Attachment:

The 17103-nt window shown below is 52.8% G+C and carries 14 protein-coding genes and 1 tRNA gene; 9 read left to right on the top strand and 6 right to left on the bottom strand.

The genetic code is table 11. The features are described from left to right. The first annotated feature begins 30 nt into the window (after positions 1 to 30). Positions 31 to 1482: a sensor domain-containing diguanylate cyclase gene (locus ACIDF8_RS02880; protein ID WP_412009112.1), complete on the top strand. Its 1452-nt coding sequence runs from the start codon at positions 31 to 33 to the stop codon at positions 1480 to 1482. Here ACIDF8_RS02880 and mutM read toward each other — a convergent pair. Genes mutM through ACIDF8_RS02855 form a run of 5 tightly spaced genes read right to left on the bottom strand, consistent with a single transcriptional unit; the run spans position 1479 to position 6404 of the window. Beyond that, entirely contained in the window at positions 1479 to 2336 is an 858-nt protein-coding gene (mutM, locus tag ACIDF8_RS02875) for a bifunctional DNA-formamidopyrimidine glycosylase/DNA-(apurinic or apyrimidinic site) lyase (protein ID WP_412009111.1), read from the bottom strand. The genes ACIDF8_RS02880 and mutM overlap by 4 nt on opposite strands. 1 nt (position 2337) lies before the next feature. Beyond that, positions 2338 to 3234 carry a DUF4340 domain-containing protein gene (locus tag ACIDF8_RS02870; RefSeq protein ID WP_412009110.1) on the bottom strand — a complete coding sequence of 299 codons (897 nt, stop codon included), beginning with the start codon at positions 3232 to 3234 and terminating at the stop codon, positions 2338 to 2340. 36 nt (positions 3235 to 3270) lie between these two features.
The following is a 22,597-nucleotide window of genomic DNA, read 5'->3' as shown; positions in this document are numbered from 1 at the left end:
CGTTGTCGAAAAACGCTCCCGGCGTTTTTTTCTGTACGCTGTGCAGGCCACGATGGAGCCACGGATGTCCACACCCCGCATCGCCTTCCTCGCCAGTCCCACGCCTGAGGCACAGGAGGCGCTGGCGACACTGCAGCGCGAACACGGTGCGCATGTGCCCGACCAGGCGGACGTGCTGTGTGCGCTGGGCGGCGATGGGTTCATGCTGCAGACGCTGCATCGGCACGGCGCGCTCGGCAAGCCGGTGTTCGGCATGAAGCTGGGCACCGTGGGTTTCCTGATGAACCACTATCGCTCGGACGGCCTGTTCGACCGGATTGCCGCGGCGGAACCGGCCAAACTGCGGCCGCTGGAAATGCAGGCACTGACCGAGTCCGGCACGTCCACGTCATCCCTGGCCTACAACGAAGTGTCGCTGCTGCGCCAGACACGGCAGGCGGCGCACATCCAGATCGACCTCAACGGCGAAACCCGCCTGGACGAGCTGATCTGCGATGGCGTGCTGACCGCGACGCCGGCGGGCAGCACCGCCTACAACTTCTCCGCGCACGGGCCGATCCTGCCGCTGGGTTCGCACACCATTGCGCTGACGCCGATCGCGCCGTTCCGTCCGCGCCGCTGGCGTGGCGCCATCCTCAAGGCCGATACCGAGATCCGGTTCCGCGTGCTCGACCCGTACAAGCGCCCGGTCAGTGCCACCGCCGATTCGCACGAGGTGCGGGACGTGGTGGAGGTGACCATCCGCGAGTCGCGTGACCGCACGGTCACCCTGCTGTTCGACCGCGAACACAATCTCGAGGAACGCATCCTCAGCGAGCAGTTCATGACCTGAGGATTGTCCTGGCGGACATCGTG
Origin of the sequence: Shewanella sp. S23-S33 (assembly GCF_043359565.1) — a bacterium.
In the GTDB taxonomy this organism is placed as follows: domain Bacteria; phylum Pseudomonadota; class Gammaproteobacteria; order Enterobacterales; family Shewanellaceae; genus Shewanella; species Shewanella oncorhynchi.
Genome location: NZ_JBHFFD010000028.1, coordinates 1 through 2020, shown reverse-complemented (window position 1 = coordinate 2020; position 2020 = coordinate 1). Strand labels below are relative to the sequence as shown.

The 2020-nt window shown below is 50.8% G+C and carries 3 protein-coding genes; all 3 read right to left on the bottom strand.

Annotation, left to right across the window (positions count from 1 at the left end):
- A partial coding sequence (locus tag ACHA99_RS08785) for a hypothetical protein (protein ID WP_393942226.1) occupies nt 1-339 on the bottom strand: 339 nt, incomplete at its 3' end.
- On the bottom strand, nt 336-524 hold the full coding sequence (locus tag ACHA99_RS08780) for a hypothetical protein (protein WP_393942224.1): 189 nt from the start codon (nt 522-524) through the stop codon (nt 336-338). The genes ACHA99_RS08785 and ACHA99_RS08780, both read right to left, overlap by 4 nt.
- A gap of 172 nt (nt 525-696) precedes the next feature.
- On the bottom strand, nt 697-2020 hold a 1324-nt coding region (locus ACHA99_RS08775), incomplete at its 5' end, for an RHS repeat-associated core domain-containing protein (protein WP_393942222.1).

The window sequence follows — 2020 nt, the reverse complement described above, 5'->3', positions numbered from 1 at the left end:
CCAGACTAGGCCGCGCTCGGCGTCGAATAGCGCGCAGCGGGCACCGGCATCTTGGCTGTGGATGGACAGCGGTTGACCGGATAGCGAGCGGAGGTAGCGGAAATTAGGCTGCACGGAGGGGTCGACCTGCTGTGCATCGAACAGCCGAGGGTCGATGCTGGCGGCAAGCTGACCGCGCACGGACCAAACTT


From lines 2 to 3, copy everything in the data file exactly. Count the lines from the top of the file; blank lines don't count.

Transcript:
The genetic code is table 11. The features are described from left to right. The first annotated feature begins 30 nt into the window (after positions 1 to 30). Positions 31 to 1482: a sensor domain-containing diguanylate cyclase gene (locus ACIDF8_RS02880; protein ID WP_412009112.1), complete on the top strand. Its 1452-nt coding sequence runs from the start codon at positions 31 to 33 to the stop codon at positions 1480 to 1482. Here ACIDF8_RS02880 and mutM read toward each other — a convergent pair. Genes mutM through ACIDF8_RS02855 form a run of 5 tightly spaced genes read right to left on the bottom strand, consistent with a single transcriptional unit; the run spans position 1479 to position 6404 of the window. Beyond that, entirely contained in the window at positions 1479 to 2336 is an 858-nt protein-coding gene (mutM, locus tag ACIDF8_RS02875) for a bifunctional DNA-formamidopyrimidine glycosylase/DNA-(apurinic or apyrimidinic site) lyase (protein ID WP_412009111.1), read from the bottom strand. The genes ACIDF8_RS02880 and mutM overlap by 4 nt on opposite strands. 1 nt (position 2337) lies before the next feature. Beyond that, positions 2338 to 3234 carry a DUF4340 domain-containing protein gene (locus tag ACIDF8_RS02870; RefSeq protein ID WP_412009110.1) on the bottom strand — a complete coding sequence of 299 codons (897 nt, stop codon included), beginning with the start codon at positions 3232 to 3234 and terminating at the stop codon, positions 2338 to 2340. 36 nt (positions 3235 to 3270) lie between these two features.
The following is a 22,597-nucleotide window of genomic DNA, read 5'->3' as shown; positions in this document are numbered from 1 at the left end: